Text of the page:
A Wall Street Journal Twitter account was just caught in the crossfire between the Syrian Electronic Army and a security researcher the hacker group hates.
On Tuesday afternoon, the @WSJD account tweeted a headshot of Ira Winkler, a security expert in Annapolis, Md. The photo was placed on the body of a cockroach.
"@Irawinkler is a cockroach," the account tweeted.
Winkler is the go-to guy when companies get hacked by the Syrian Electronic Army, a ragtag group that defaces news and social media websites.
Last year, the SEA hijacked the Associated Press account and tweeted fake news that the White House had been bombed. CNN's account was used to tweet a photo of the Syrian flag. They also took down the New York Times' website.
The cockroach tweet is part of a skirmish between Winkler and the criminal cyber squad.
Winkler made a presentation to computer security experts at the the RSA cybersecurity conference in February, explaining how the group works and identifying some of its members. Among them: Hatem Deeb in Russia and Mohammed Osman in Turkey. He said both provide the SEA with technical support.
"These people are kind of like the cockroaches of the Internet at the moment," he said at the time. "The attacks are really of little consequence except to spread propaganda."
As revenge, the SEA hacked RSAconference.com and said, "If there is a COCKROACH in the internet it would be definitely you."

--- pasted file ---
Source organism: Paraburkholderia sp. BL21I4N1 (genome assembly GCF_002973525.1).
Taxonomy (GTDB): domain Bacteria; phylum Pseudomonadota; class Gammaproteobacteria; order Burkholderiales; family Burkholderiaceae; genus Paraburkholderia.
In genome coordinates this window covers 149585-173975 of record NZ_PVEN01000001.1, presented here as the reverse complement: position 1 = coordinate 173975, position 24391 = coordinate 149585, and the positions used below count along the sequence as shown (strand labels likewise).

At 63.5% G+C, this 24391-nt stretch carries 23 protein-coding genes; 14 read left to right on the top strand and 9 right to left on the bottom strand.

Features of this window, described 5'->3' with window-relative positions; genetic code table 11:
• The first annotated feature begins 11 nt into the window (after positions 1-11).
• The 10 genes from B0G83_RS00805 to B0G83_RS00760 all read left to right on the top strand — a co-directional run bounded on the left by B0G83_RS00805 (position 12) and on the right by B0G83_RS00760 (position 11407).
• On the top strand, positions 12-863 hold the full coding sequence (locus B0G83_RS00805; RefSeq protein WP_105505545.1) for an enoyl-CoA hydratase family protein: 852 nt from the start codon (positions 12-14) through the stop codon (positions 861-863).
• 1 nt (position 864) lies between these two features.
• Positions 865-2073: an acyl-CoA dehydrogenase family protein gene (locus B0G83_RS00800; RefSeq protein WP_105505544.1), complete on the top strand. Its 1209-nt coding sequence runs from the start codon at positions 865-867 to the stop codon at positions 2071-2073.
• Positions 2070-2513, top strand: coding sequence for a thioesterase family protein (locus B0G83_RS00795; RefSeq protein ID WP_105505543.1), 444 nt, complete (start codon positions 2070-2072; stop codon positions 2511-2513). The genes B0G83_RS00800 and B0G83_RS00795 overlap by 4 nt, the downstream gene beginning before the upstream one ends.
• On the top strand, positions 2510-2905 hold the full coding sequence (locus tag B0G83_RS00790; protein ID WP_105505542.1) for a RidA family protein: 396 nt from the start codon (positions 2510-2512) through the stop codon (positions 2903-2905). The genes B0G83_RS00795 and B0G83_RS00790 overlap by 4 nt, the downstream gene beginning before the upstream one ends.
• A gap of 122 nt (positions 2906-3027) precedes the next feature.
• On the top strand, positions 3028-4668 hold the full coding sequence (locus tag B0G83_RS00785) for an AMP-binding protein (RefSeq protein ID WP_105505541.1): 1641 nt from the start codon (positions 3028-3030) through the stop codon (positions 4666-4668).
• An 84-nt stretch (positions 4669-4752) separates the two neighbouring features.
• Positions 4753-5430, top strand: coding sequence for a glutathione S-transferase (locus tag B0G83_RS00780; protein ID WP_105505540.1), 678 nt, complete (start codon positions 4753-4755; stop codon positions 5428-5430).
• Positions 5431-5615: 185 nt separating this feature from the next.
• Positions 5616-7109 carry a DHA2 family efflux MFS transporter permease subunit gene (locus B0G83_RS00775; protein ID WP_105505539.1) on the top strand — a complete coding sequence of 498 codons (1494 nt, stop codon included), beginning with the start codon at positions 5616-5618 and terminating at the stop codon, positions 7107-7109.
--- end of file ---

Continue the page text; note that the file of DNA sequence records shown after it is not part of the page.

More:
Fast-forward to Tuesday, when the @WSJD account was hijacked to call Winkler a cockroach. A few minutes later, the Wall Street Journal acknowledged the incident.
"We are aware some of our Twitter accounts may have been compromised. We are looking into it," the newspaper said on its main Twitter account.
Winkler told CNNMoney this latest attack is another sign the SEA isn't very talented and aims for low-hanging fruit. They usually worm their way into corporate networks using simple spear phishing attacks: sending emails to employees and duping them into giving up their official credentials.
"These guys are imbeciles," he said. "They're a bunch of 20-something, minimally technical people with too much time on their hands and money from the Syrian intelligence services. They're more ants than cockroaches."
Winkler, who's the CEO of security firm Secure Mentem, said he's working closely with law enforcement officials to help hunt down the group's members.